“In whatever way you’re contributing to other people, whatever that is, that’s going to dramatically influence the quality of this experience,” said Levine. “It all has to do with how kind you want to be, who can you take care of and how do you want to help.”
Use the Time to Pick up a New Skill
Just because our normal avenues for exercise, relaxation and socializing are temporarily out of service, doesn’t mean we should stop taking care of ourselves. On the contrary, with all the stress we’re experiencing, self-care is especially important. You just have to get creative.
Tonya Wood, a Los Angeles-based psychologist and current president of the California Psychological Association, recommends virtual happy hours with friends, online yoga or art classes, anything to help you stay active and connected. “Maybe this is the time to take up that hobby that you never thought you could do,” she said.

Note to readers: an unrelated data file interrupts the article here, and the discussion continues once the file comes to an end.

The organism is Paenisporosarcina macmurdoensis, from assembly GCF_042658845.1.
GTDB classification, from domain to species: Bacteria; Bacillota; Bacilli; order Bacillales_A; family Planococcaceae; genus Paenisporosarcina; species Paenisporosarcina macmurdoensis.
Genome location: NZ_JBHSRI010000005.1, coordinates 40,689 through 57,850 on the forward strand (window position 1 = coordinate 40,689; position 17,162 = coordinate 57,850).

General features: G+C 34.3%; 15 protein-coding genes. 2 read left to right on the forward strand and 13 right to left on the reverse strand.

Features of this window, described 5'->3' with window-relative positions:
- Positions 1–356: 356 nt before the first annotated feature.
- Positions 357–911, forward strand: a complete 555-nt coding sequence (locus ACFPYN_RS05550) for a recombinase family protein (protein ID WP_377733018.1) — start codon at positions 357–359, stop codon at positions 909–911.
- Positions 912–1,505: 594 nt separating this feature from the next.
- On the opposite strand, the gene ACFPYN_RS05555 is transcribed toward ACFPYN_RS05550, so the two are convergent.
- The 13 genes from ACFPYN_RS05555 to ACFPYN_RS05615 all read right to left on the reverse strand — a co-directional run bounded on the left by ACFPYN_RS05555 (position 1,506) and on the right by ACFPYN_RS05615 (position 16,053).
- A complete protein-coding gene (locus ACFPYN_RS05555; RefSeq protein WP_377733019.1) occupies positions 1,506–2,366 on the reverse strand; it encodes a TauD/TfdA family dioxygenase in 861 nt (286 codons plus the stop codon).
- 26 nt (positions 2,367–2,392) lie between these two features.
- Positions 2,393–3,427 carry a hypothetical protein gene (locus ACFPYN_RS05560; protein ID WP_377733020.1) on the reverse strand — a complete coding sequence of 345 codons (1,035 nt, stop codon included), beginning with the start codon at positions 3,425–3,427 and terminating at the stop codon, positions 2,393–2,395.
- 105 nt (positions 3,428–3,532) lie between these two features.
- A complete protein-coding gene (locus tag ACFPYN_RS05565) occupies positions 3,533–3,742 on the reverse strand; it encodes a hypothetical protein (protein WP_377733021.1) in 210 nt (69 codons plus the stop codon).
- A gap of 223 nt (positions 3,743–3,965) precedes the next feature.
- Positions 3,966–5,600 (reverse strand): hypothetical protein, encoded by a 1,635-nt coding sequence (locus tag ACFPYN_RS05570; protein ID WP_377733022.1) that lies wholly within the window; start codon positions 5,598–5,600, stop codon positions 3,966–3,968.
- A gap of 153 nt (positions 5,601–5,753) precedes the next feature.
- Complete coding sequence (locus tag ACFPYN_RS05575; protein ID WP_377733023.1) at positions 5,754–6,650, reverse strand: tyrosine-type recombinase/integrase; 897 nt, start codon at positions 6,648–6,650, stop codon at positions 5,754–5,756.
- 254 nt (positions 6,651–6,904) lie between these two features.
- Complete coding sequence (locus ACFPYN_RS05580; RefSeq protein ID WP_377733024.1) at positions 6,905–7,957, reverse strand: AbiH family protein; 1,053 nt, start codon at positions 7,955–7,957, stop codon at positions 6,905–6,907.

Ahlfeld agrees that now is the right time to try to pick something you have always wanted to learn — a musical instrument, a foreign language, a baking or cooking skill — and working on mastering it. When life feels out of control, it is especially helpful to find something you can control, she said. Another benefit: it gives you something to think about besides Covid-19.
Ask for Help
Sometimes it’s just not feasible to navigate the tricky anxiety, depression, isolation and trauma by yourself. For those who have underlying mental health conditions, for those who have experienced past traumas, for people on the frontlines in medicine, and for people who are lonely, this moment can be especially tough. But there are a number of free, confidential resources to turn to for help. Here are a few: